A Design Team Pictures the Future of Nuclear Energy

For more than 100 years, the shape and location of human settlements has been defined in large part by energy and water. Cities grew up near natural resources like hydropower, and near water for agricultural, industrial and household use.

So what would the world look like with a new generation of small nuclear reactors that could provide abundant, clean energy for electricity, water pumping and desalination and industrial processes?

Hard to say with precision, but Third Way, the non-partisan think tank, asked the design team at the Washington, D.C. office of Gensler & Associates, an architecture and interior design firm that specializes in sustainable projects like a complex that houses the NFL’s Dallas Cowboys. The talented designers saw a blooming desert and a cozy arctic village, an old urban mill re-purposed as an energy producer, a data center that integrates solar panels on its sprawling flat roofs, a naval base and a humming transit hub.

In the converted mill, high temperat…

Seeing the Light on Nuclear Energy

If you think that there is plenty of electricity, that the air is clean enough and that nuclear power is a just one among many options for meeting human needs, then you are probably over-focused on the United States or Western Europe. Even then, you’d be wrong.

That’s the idea at the heart of a new book, “Seeing the Light: The Case for Nuclear Power in the 21st Century,” by Scott L. Montgomery, a geoscientist and energy expert, and Thomas Graham Jr., a retired ambassador and arms control expert.


Billions of people live in energy poverty, they write, and even those who don’t, those who live in places where there is always an electric outlet or a light switch handy, we need to unmake the last 200 years of energy history, and move to non-carbon sources. Energy is integral to our lives but the authors cite a World Health Organization estimate that more than 6.5 million people die each year from air pollution.  In addition, they say, the global climate is heading for ruinous instability. E…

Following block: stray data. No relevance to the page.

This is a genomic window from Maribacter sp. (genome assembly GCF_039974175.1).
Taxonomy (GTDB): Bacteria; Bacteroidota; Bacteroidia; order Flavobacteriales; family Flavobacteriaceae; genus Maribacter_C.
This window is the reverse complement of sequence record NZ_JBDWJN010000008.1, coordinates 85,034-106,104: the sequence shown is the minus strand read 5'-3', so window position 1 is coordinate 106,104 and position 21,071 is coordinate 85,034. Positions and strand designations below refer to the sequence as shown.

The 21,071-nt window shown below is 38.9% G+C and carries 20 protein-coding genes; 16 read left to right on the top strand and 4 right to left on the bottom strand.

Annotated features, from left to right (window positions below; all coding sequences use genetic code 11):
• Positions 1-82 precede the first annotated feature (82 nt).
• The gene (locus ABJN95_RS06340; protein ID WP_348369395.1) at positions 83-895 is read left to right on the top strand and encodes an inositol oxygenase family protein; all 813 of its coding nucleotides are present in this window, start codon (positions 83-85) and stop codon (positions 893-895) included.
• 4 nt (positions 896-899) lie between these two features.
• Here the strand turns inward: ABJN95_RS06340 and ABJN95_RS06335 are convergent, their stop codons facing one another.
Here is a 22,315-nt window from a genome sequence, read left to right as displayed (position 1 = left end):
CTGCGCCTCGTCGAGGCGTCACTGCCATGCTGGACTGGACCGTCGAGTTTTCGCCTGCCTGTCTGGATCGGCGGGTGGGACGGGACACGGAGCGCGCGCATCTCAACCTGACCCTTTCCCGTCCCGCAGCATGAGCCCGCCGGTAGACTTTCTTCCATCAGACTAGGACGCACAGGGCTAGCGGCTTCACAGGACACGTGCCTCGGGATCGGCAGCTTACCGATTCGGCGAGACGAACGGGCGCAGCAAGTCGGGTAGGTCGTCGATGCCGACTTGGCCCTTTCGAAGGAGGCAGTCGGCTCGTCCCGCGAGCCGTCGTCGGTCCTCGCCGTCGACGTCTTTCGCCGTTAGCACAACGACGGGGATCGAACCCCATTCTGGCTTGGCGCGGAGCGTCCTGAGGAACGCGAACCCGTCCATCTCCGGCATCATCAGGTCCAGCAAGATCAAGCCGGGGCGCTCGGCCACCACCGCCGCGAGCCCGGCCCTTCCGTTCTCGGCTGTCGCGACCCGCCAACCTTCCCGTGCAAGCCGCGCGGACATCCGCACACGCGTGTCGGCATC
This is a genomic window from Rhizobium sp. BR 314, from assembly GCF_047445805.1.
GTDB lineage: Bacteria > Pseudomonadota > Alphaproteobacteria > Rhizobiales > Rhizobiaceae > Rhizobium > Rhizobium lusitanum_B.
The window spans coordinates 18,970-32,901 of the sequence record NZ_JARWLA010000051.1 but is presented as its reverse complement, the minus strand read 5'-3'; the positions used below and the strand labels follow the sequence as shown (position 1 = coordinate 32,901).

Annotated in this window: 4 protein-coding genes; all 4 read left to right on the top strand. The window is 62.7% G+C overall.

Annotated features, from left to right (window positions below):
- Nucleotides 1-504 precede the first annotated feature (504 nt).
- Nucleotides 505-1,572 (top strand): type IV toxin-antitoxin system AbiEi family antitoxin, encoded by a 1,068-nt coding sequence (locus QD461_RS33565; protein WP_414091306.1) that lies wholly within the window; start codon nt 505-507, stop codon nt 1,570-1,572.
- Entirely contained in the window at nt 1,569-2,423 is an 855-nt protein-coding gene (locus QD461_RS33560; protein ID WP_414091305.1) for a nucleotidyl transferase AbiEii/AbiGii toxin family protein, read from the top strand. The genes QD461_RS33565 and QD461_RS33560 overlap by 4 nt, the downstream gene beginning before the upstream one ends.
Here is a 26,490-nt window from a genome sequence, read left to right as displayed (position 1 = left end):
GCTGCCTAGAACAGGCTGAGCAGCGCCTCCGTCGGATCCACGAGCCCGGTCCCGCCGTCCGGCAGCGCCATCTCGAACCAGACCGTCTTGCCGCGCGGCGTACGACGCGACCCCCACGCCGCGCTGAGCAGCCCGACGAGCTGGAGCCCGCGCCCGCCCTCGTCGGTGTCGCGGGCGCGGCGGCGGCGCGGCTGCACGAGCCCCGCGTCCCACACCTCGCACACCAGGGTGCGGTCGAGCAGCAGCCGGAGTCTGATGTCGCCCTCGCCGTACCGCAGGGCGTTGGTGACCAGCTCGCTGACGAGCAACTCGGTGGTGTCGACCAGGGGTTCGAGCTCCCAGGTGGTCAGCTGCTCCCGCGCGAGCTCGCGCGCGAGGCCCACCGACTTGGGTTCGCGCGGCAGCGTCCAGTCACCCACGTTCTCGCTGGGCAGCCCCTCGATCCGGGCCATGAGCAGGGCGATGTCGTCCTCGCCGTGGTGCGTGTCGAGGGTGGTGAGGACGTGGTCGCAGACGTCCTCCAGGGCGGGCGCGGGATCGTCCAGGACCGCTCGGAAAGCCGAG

Sneak Peek

There's an invisible force powering and propelling our way of life.
It's all around us. You can't feel it. Smell it. Or taste it.
But it's there all the same. And if you look close enough, you can see all the amazing and wondrous things it does.
It not only powers our cities and towns.
And all the high-tech things we love.
It gives us the power to invent.
To explore.
To discover.
To create advanced technologies.
This invisible force creates jobs out of thin air.
It adds billions to our economy.
It's on even when we're not.
And stays on no matter what Mother Nature throws at it.
This invisible force takes us to the outer reaches of outer space.
And to the very depths of our oceans.
It brings us together. And it makes us better.
And most importantly, it has the power to do all this in our lifetime while barely leaving a trace.
Some people might say it's kind of unbelievable.
They wonder, what is this new power that does all these extraordinary things?